From the Global Guerrillas e-newsletter:
JOURNAL: Moral Decay?
Posted: 11 Oct 2010 02:37 PM PDT
Moral decay is often cited as a reason for why empires/civilizations collapse. The slow failure of the US mortgage market, the largest debt market in the world and the shining jewel of the US economic/financial system, is a good example of moral decay at work.
Why is this market failing? It's being gutted -- from wholesale fraud and ruthless profiteering at the bank/servicer level to strategic defaults at the homeowner level -- because a relatively efficient and effective moral system is being replaced by a burdensome and ineffective one. What shift? Our previous moral system featured trust, loyalty, reputation, responsibility, belief, fairness, etc. While these features were sometimes in short supply, on the whole it provided us with an underlying and nearly costless structure to our social and economic interactions.
Our new moral system is that of the dominant global marketplace. This new system emphasizes transactional, short-term interactions rather than long-term relationships. All interactions are intensely legalistic, as in: nothing is assumed except what is spelled out in the contract. Goodness is solely based on transactional success and therefore anything goes, as long as you don't get punished for it.
In this moral system, every social and economic interaction becomes increasingly costly due to a need to contractually defend yourself against cheating, fraud, and theft. Worse, when legalistic punishment is absent/lax, rampant looting and fraud occurs.
Given the costs and dangers of moral decay, it's not hard to see why it can cause a complex empire/civilization to collapse.
And from the Volokh Conspiracy we have this.
The Political Economy of the Roman Republic
Ilya Somin • November 5, 2010 2:27 am
One of my longstanding interests is the political economy of ancient Greece and Rome. Former VC-er Eric Posner has an excellent new article on the political economy of the Roman Republic:
The constitution of the Roman Republic featured a system of checks and balances that would eventually influence the American founders, yet it had very different characteristics from the system of separation of powers that the founders created. The Roman senate gave advice but did not legislate; the people voted directly on bills and appointments in popular assemblies; and a group of magistrates, led by a pair of consuls, proposed bills, brought prosecutions, served as judges, led military forces, and performed other governmental functions. This paper analyzes the Roman constitution from the perspective of agency theory, and argues that the extensive checks and balances, which were intended to prevent the recurrence of monarchy, may have gone too far. Suitable for an earlier period in which the population was small and the political class was homogeneous, the constitution proved unworkable when Rome acquired a vast, diverse empire. The lessons of Roman constitutionalism for the American constitution are also discussed.
Eric makes many interesting points, and I learned a lot from the paper. But I disagree with the bottom-line conclusion that the Roman Republic failed because it had too many checks and balances, which led to paralysis and gridlock. Even in its last, most dysfunctional century, the Republic repeatedly vanquished powerful foes, including monarchs such as Mithridates of Pontus, Eric’s argument that monarchy was a more efficient form of government during this period notwithstanding. The Republic also undertook various important new domestic policy initiatives, including expanding the citizenship and granting land to enormous numbers of military veterans. This is not the sign of a polity paralyzed by gridlock.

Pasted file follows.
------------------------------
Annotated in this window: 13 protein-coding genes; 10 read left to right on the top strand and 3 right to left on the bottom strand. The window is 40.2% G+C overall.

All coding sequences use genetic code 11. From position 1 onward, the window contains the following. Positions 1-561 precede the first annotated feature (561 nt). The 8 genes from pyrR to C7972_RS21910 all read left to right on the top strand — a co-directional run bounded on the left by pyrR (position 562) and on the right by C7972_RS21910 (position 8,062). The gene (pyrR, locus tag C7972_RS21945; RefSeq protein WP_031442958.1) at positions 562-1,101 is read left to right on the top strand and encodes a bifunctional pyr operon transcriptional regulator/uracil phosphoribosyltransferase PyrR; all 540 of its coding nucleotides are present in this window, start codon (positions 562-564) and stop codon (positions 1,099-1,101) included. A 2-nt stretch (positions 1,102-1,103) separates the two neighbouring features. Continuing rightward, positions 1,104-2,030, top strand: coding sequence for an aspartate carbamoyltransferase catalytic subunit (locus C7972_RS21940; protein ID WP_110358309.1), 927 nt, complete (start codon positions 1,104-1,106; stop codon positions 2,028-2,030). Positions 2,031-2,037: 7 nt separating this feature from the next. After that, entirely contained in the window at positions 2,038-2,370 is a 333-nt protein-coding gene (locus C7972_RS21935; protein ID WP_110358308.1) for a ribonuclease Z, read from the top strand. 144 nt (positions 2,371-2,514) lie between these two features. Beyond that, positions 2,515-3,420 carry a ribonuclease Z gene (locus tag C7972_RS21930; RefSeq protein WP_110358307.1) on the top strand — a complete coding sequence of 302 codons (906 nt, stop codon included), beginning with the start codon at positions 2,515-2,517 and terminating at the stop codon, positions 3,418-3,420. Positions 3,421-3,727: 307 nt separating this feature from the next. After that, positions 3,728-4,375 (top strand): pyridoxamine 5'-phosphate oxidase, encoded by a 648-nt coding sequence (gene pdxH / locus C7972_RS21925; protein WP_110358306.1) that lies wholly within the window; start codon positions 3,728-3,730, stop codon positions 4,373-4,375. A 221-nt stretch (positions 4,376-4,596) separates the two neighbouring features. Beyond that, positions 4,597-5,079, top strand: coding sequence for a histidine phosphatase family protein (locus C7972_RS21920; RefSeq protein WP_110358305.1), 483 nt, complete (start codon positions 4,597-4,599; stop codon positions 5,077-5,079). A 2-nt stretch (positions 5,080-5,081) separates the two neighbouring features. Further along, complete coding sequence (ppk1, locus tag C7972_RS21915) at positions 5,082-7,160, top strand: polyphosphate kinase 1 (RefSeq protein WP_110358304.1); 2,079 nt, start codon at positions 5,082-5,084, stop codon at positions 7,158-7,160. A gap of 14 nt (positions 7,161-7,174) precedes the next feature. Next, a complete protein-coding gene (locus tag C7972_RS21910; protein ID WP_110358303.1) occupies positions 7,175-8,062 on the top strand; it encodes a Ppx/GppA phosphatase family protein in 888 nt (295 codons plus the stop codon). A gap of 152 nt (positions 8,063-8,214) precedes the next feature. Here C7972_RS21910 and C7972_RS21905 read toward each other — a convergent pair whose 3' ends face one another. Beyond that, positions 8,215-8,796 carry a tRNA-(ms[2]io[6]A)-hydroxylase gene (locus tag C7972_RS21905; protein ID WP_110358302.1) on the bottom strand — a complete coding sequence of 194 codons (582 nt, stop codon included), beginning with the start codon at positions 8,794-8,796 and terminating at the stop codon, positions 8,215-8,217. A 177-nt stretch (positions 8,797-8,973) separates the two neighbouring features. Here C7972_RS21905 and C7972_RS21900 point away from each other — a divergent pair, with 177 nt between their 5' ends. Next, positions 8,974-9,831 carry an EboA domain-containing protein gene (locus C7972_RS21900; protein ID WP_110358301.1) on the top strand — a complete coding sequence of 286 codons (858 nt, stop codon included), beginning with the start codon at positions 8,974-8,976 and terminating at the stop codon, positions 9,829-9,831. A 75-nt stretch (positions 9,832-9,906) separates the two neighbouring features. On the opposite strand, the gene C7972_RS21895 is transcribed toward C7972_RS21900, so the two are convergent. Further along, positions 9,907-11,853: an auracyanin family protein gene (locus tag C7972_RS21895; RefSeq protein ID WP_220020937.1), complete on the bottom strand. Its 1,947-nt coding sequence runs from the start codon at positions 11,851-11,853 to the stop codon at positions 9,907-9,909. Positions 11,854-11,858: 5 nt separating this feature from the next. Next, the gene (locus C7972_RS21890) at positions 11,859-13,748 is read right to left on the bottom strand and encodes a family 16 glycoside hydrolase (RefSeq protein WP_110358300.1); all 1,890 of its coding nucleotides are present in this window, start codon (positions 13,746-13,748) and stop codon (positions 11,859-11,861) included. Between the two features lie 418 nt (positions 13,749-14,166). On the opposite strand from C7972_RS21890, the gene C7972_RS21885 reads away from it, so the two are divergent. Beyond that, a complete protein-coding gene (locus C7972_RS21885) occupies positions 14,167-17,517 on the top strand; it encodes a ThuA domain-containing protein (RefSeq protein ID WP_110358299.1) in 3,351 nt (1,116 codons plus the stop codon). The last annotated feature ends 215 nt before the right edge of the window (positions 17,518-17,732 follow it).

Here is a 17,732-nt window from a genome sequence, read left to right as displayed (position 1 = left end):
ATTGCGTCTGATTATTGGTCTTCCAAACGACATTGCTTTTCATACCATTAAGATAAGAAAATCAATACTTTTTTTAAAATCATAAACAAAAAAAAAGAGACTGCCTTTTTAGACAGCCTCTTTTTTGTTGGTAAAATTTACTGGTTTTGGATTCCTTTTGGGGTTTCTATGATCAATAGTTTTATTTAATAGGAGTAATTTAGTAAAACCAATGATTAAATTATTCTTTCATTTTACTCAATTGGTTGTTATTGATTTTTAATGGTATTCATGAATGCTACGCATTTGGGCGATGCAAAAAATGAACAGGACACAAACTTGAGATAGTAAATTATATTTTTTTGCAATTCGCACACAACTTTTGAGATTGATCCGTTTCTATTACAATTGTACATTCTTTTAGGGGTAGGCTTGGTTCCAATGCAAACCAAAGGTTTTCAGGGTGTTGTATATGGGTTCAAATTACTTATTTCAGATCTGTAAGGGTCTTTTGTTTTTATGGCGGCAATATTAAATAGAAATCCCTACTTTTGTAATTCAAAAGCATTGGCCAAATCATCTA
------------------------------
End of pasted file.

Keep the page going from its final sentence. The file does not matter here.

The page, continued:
On balance, I tend to agree with the more conventional view that the Republic failed not because of gridlock, but because of agency problems: the Senate and people gradually lost control of the larger and larger military forces needed to defend their growing empire. These forces were increasingly more loyal to their immediate commanders than to the state. As a result, unscrupulous generals such as Marius, Sulla, and ultimately Caesar could use “their” troops to seize power. This problem probably could not be easily solved in a large empire during an era when communications were difficult and slow and the central government could not readily control far-flung standing armies. Indeed, the same problem eventually played a decisive role in bringing down the empire that replaced the republic.
Because I am unpersuaded by the paper’s explanation for the collapse of the Roman Republic, I am also skeptical of the claim that the lesson for the modern United States is that we need fewer checks and balances than we have. Like the Roman Republic, we actually have a fairly strong record of outperforming rival states with more unitary governments (both dictatorships and parliamentary democracies). In some areas, my fear is that we need more checks and balances rather than fewer, in part because we too have some serious agency problems — albeit not as severe as those of the Romans.
Despite this disagreement, I think this is a great paper, and well worth your time if you are at all interested in the subject. And for those who absolutely can’t get enough of ancient political economy, there is my shorter piece on democracy and political knowledge in ancient Athens, and this post I wrote about whether we should revive the Athenian Council of 500.